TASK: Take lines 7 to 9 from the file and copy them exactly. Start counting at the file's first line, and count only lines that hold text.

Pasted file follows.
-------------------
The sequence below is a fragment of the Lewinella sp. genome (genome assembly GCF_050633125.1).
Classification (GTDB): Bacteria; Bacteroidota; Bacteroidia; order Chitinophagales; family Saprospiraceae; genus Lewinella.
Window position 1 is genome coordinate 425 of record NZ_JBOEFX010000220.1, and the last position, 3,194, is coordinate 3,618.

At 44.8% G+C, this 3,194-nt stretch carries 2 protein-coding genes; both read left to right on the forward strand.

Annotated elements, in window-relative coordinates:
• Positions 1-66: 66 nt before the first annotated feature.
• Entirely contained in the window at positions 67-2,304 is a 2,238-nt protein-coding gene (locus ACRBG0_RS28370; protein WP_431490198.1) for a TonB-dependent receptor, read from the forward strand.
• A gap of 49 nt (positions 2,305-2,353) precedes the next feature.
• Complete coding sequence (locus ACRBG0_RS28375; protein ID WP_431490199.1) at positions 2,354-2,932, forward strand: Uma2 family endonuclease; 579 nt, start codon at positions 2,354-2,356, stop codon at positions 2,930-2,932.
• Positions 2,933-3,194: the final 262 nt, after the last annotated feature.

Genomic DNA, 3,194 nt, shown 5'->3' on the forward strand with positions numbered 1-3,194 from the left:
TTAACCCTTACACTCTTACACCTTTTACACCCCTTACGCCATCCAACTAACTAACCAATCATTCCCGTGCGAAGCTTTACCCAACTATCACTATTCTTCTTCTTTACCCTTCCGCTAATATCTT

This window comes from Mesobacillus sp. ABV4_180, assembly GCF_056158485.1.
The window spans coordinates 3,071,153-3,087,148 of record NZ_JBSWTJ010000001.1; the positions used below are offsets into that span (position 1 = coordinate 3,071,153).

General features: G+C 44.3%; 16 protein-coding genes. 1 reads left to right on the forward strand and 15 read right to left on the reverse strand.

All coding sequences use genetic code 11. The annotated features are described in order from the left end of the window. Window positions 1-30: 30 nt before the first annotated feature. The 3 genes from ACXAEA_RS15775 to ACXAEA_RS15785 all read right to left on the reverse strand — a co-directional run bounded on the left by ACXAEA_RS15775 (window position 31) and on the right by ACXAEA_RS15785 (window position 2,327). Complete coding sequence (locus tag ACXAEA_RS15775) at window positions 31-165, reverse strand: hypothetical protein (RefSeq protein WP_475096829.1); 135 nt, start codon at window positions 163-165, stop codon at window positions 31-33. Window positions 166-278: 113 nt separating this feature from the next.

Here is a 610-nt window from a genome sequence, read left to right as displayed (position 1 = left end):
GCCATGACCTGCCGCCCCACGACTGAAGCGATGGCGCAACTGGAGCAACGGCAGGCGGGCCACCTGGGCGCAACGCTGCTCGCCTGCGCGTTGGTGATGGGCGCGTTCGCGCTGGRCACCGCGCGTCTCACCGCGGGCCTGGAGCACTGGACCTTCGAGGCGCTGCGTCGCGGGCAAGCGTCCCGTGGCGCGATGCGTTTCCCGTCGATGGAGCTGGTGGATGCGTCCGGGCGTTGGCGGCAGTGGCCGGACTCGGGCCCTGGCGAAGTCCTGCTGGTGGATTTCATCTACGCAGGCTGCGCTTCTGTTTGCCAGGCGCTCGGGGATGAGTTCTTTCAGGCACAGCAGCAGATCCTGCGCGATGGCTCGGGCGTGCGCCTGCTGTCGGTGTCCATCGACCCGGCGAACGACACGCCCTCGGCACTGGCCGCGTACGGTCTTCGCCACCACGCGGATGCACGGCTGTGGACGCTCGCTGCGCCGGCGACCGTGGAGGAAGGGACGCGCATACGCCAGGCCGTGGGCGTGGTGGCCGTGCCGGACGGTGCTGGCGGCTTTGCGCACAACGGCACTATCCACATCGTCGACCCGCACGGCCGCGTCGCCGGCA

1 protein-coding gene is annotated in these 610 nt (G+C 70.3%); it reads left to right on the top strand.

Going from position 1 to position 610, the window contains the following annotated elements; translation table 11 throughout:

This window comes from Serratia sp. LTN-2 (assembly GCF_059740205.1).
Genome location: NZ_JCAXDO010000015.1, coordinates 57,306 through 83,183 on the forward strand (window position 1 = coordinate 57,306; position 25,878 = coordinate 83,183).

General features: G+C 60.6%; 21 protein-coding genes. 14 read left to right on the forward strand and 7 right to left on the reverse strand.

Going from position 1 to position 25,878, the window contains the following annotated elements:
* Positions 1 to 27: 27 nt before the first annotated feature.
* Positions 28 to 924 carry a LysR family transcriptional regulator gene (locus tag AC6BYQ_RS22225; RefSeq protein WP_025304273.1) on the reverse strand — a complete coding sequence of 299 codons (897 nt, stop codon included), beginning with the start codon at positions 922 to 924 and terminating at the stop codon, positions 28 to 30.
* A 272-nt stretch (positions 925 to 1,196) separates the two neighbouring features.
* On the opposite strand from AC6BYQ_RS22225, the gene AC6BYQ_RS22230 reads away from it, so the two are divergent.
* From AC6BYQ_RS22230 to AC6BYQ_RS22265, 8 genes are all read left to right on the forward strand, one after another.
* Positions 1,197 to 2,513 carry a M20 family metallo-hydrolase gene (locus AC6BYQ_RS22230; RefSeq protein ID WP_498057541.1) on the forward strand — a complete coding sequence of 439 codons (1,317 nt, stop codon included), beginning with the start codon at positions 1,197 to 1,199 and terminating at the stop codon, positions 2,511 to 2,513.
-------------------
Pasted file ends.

• Entirely contained in the window at positions 67-2,304 is a 2,238-nt protein-coding gene (locus ACRBG0_RS28370; protein WP_431490198.1) for a TonB-dependent receptor, read from the forward strand.
• A gap of 49 nt (positions 2,305-2,353) precedes the next feature.
• Complete coding sequence (locus ACRBG0_RS28375; protein ID WP_431490199.1) at positions 2,354-2,932, forward strand: Uma2 family endonuclease; 579 nt, start codon at positions 2,354-2,356, stop codon at positions 2,930-2,932.